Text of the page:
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Meghan Trainor, ‘Title’ Album Review: Sweet Doo-Wop Pop Hits The Spot

meghan trainor title

‘All About That Bass’ is the song heard around the world.

It has scored dozens of Top Ten positions across the globe, and made Meghan Trainor all but a household name. If one where to compare her to a modern day contemporary, she’s the new Carly Rae Jepsen — a promising starlet whose viral and global hit single, brimming with sugary bubblegum pop, made them the media darling of the month.

However, Trainor clearly intends on making the most of her platform, releasing fun follow-up single ‘Lips Are Movin” and her new album, Title, effectively striking while the musical iron is still very hot indeed.

To its credit, Title (sharing its name with an earlier EP), is a fairly well-judged collection of pop songs that dip into other influences, most notably the 60s-evoking, doo-wop and gospel sound that made the careers of artists such as The Supremes and The Crystals.

Meghan’s blend of mixing 60s pop with some of the more modern R&B and rap influences that are common in the Top 40 is admirable — in ‘No Good For You’, Megan advises girls to avoid a cruising playboy she has prior experience with, and in the catchy ‘Title’ (ironically, the title track — good one, Trainor), she employs one of her own raps, which, while far from the standard of auteurs such as Nicki Minaj, are pleasant and harmless enough.

Trainor’s strengths however, lie in her embrace of the nostalgia-thrown pop sound she has built for herself — ‘Dear Future Husband’ is made all the more charming by its ’60s-brass-infused-pop which evokes The Crystals at their most endearing — and in her knack for writing a solid pop song. ‘Bang Dem Sticks’ is full of effervescent bounce, ‘Walkashame’, a vibrant sex-positivity anthem is fun as hell, and bonus track ‘Mr Almost’ is a surprisingly catchy break-up tune.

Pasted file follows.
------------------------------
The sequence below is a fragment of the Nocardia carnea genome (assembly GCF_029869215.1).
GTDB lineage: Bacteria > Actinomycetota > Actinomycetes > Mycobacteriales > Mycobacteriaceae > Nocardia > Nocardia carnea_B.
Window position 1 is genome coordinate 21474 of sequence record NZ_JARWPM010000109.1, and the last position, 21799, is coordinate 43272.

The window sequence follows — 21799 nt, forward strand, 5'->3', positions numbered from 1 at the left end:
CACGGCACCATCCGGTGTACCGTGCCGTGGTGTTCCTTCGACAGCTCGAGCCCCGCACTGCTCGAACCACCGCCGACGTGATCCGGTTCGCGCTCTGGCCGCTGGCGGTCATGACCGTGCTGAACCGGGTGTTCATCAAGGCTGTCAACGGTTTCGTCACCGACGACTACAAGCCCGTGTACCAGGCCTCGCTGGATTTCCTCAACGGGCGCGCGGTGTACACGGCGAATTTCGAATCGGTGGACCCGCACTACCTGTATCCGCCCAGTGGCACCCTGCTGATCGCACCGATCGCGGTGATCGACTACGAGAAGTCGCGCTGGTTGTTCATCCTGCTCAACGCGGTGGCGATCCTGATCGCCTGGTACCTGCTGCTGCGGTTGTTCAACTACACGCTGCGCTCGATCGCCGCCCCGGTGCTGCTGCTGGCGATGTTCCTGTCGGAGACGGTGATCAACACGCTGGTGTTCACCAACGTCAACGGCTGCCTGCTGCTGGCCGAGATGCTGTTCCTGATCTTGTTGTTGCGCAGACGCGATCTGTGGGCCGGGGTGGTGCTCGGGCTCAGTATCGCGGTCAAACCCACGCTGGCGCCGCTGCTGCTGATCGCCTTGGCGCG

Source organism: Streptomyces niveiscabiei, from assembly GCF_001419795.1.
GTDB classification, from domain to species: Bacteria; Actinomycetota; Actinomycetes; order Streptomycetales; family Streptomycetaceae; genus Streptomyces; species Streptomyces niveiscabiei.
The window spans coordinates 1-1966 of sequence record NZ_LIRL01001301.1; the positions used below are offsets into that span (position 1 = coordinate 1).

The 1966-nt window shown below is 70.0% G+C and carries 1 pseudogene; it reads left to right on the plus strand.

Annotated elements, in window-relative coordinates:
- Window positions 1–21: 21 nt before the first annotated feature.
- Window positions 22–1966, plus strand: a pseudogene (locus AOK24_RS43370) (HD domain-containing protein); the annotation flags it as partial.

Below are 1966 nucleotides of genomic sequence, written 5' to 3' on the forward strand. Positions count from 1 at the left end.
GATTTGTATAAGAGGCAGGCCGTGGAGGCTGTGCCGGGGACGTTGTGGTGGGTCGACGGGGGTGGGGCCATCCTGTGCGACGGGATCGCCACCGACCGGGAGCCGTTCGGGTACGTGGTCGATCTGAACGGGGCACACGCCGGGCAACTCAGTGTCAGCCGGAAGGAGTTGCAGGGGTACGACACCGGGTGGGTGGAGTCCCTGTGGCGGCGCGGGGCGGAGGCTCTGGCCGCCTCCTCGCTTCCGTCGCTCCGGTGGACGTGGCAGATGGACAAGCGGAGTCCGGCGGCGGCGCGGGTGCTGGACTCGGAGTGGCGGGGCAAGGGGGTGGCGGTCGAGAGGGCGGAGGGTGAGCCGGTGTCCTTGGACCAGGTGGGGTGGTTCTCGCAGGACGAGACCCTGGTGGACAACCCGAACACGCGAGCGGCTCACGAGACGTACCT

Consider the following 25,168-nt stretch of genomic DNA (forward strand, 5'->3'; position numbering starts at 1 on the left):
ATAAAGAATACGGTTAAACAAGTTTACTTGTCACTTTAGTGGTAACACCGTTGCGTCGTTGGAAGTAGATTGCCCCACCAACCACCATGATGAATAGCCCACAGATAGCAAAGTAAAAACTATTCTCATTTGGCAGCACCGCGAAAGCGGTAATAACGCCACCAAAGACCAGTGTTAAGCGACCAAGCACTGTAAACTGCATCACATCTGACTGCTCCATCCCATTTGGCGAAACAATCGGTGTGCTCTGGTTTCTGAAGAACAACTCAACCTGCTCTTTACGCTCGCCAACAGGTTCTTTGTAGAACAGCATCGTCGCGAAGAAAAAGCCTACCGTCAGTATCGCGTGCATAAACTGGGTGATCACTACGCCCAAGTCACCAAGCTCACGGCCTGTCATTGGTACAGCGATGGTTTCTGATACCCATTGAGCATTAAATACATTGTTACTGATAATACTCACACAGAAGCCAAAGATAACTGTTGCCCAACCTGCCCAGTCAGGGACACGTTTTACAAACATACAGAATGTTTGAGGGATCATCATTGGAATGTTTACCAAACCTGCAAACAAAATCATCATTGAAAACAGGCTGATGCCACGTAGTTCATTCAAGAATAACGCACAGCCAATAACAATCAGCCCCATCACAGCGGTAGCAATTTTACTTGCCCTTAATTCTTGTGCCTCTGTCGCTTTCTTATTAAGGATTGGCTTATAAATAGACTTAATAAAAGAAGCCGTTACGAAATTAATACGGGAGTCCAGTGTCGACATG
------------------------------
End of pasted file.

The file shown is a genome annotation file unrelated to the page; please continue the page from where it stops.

Several of the tracks fall to the trap of attempting to slow the vibe of the album down too much — ‘Close Your Eyes’ is probably the best ballad of the bunch, managing to be slow and evocative balladry without slipping too much into saccharine schmaltz, although others fail at this. Album closer ‘Credit’ also deserves praise for finely straddling the line between bittersweet and maudlin, giving the largely upbeat album a positive if downplayed way to end.

By and large, Title is a worthy effort for Trainor as she tries to make her mark and niche in the global pop stage. She’s certainly not up their with her bigger contemporaries – not yet anyway. She might not get the viral smash hit of a song like ‘All About That Bass’ again, but to count her out as a one-hit wonder is far from accurate, and we suspect she has something bigger even planned for the future.